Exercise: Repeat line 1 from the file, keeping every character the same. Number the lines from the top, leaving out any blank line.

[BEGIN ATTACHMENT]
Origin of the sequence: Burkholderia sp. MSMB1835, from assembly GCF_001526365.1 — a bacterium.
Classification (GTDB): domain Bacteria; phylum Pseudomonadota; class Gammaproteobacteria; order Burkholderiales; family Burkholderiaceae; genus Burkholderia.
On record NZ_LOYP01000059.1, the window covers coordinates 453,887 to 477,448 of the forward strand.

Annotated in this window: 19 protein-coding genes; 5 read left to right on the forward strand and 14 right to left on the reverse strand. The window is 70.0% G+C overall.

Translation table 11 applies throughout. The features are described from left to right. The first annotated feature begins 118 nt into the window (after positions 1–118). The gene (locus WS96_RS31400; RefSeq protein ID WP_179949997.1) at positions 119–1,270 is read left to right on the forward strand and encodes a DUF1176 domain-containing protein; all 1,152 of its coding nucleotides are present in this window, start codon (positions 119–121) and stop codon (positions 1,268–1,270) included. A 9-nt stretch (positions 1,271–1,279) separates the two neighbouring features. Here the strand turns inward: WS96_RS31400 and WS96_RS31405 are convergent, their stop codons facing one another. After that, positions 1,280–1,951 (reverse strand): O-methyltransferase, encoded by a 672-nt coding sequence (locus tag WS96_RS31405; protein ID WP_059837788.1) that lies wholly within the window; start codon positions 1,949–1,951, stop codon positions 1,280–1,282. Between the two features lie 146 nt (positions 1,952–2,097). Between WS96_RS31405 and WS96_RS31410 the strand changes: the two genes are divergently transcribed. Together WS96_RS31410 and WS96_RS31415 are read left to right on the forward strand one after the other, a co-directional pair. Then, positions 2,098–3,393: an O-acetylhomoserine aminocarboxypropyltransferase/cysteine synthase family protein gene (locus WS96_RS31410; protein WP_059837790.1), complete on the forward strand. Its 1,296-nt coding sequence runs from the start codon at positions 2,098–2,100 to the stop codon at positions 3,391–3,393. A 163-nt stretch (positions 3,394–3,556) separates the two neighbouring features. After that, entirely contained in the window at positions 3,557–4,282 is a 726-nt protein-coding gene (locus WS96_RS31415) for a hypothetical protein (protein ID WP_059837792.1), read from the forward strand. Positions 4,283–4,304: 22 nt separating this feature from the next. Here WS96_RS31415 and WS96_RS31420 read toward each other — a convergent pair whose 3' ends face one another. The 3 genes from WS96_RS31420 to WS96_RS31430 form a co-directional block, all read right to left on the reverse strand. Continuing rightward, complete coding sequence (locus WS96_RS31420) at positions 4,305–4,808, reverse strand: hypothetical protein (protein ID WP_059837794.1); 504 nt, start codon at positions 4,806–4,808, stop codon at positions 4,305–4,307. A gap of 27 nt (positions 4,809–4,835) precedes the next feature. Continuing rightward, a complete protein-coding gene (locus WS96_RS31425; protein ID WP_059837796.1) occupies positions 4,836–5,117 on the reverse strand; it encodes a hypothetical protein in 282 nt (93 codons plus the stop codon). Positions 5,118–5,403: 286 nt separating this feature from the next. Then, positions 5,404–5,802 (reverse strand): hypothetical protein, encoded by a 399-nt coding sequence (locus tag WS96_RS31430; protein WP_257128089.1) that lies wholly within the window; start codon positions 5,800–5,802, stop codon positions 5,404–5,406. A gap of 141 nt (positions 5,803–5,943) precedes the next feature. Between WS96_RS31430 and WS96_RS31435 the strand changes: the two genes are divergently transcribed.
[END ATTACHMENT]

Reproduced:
Origin of the sequence: Burkholderia sp. MSMB1835, from assembly GCF_001526365.1 — a bacterium.